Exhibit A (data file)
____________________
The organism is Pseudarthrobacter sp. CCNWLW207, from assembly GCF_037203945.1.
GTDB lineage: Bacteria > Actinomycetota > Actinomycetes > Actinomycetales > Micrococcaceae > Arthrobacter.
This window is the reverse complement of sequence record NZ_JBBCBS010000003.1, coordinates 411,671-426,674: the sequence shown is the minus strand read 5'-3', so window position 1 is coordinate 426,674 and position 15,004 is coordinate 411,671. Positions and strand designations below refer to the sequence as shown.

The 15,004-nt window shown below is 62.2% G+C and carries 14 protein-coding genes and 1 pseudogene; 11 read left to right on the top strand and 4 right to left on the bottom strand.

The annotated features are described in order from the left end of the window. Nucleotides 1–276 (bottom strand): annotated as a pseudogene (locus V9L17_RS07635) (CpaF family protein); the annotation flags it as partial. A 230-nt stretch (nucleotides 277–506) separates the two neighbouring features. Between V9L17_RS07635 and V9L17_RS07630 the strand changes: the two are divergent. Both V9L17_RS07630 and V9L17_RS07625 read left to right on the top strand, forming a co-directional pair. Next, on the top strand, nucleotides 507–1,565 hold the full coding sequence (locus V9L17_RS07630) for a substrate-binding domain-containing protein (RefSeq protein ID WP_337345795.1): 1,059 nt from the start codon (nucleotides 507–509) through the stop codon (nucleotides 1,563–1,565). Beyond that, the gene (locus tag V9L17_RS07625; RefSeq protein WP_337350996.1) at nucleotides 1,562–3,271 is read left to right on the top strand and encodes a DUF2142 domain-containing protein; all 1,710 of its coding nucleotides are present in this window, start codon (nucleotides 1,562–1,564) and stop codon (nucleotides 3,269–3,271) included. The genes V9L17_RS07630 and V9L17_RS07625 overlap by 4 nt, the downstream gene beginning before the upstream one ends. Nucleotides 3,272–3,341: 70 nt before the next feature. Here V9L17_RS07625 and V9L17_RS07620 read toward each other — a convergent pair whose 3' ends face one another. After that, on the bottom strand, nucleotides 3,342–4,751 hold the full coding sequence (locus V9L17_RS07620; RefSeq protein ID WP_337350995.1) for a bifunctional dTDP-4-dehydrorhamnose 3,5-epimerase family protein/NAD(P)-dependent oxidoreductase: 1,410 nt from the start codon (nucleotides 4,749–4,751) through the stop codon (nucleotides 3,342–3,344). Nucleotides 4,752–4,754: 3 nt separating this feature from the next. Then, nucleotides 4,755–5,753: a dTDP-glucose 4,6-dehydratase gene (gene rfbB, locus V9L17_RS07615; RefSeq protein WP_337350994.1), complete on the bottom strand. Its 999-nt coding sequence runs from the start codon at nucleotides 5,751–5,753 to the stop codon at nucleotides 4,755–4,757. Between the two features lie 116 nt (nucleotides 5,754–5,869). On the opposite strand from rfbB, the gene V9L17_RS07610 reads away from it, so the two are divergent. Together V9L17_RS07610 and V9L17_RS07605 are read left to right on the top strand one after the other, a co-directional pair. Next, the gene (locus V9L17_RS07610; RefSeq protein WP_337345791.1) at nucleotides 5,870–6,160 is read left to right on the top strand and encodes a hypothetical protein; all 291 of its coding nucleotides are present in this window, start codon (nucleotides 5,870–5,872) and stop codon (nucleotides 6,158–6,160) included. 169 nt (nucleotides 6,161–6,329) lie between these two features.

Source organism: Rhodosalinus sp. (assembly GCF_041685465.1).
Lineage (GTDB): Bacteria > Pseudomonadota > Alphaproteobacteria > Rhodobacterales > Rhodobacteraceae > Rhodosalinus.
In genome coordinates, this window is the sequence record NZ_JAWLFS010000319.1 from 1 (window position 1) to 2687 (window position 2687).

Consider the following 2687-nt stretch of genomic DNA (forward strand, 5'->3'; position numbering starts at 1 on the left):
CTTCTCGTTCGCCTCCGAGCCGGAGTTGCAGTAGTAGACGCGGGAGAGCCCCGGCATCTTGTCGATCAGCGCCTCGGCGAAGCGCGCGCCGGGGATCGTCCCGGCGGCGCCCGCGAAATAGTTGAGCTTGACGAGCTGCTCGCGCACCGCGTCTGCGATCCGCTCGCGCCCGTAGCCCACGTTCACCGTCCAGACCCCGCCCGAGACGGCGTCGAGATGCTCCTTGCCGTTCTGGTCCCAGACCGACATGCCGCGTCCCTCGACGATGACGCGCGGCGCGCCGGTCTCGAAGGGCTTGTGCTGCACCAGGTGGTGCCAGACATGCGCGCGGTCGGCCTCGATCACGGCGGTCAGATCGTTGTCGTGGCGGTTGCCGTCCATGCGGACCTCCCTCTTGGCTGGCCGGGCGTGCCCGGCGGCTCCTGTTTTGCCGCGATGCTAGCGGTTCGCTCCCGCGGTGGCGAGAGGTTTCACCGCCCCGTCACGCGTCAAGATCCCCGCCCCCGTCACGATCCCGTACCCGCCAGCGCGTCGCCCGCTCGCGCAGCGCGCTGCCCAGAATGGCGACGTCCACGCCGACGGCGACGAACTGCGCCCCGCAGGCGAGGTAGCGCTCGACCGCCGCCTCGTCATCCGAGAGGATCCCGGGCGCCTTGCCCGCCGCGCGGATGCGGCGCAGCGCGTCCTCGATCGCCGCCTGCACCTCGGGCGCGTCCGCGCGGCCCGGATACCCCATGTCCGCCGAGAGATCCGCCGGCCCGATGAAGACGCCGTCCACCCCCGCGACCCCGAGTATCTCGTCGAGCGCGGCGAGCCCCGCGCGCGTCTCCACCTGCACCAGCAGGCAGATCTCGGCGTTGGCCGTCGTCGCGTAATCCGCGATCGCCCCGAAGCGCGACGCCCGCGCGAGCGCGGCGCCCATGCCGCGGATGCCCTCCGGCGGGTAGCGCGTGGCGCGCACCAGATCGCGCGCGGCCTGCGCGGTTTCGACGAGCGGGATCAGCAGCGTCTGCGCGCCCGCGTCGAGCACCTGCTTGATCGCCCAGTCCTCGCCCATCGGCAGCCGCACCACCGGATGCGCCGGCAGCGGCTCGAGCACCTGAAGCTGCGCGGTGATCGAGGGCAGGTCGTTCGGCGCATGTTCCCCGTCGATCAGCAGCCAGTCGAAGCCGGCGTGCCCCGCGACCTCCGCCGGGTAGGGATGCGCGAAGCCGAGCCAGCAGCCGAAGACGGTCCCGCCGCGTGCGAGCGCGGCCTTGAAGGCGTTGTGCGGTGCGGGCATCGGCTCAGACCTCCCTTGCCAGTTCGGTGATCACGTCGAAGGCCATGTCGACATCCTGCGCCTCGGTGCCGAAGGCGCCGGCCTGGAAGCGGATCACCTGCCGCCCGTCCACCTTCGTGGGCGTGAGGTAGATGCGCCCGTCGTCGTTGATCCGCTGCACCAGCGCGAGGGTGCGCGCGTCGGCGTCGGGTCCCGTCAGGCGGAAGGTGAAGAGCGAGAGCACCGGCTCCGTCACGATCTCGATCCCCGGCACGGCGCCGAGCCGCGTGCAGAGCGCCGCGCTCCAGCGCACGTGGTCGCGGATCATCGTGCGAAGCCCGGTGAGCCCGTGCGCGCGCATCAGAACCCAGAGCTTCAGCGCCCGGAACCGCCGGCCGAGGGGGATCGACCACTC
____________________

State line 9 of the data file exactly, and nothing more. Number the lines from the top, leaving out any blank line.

Consider the following 2687-nt stretch of genomic DNA (forward strand, 5'->3'; position numbering starts at 1 on the left):